BIG PROBLEM: Pigeons are creating a mess in Laidey and Gatton, with councillors calling for action against the birds. FILE IMAGE
BIG PROBLEM: Pigeons are creating a mess in Laidey and Gatton, with councillors calling for action against the birds. FILE IMAGE

Trapping, poisoning, soup: 3 ways to rid town’s pigeons

PIGEON soup, baiting and trapping are just three ideas councillors have tossed around to combat issues with birds in the Lockyer.

The issue of Laidley and Gatton's influx of pigeons was raised at Wednesday's council meeting, after councillor Janice Holstein called for immediate action.

"There's been quite a bit of chatter in the community about what council is doing, because it looks bad and potentially disease carrying," Cr Holstein said.

"Short of poisoning them, which some of the community may not like, the best option is to trap them."

Cr Holstein said it was "too costly" to clean up after the pigeons, and after speaking with a pigeon trainer, she learned the best way to deal with the birds was to trap them.

Many businesses have invested in spikes and netting, which have not deterred the town's pigeons.

 

Nesting pigeons on the Supa IGA building, Railway Street, Gatton. Picture: Dominic Elsome
Nesting pigeons on the Supa IGA building, Railway Street, Gatton. Picture: Dominic Elsome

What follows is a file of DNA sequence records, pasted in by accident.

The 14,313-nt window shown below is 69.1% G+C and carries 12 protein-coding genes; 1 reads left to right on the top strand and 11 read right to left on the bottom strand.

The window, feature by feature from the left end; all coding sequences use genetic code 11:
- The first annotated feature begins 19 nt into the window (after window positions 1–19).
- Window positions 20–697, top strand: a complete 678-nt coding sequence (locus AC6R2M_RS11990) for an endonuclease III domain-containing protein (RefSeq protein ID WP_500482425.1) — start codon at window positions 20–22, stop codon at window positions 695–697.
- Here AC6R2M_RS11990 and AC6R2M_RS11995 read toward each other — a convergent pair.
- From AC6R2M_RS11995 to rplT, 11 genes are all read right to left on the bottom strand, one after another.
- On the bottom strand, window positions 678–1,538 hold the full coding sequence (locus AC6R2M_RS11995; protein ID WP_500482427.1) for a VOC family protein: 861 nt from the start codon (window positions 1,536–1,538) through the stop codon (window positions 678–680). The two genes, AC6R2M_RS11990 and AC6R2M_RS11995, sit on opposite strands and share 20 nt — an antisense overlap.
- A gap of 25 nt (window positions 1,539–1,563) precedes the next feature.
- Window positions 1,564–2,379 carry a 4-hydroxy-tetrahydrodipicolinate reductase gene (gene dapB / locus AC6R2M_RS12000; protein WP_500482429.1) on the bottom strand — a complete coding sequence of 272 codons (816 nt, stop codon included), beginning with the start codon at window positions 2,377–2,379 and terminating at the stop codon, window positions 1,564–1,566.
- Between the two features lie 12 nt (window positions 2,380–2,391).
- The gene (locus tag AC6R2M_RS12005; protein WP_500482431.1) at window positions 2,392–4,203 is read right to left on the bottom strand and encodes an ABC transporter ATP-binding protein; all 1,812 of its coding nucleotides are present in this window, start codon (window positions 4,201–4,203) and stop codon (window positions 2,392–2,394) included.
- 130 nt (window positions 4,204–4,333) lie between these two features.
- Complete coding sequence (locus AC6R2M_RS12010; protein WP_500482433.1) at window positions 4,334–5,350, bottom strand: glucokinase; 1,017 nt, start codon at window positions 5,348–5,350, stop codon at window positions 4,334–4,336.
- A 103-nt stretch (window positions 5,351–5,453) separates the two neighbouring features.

Deputy mayor Jason Cook said the problem was "shocking".

"IGA has spikes, they have netting, but they still sit up on the roof and shit all over it," Cr Cook said.

"We can't cut down trees and it doesn't matter how many spikes you put up, they're still going to be around

"I do have an answer, it's just not politically correct."

In August last year, LVRC debated with Biosecurity Queensland about spending $29,500 on pigeon-proofing a worksite.

The unanimous decision was to deal with the birds in a palatable way, trapping and rehoming them, rather than baiting or making "pigeon" soup, as Cr Holstein joked.

They agreed to speak with other local governments, to learn more about alternate measures.

Mayor Tanya Milligan said council would have to do its homework to get rid of the birds.

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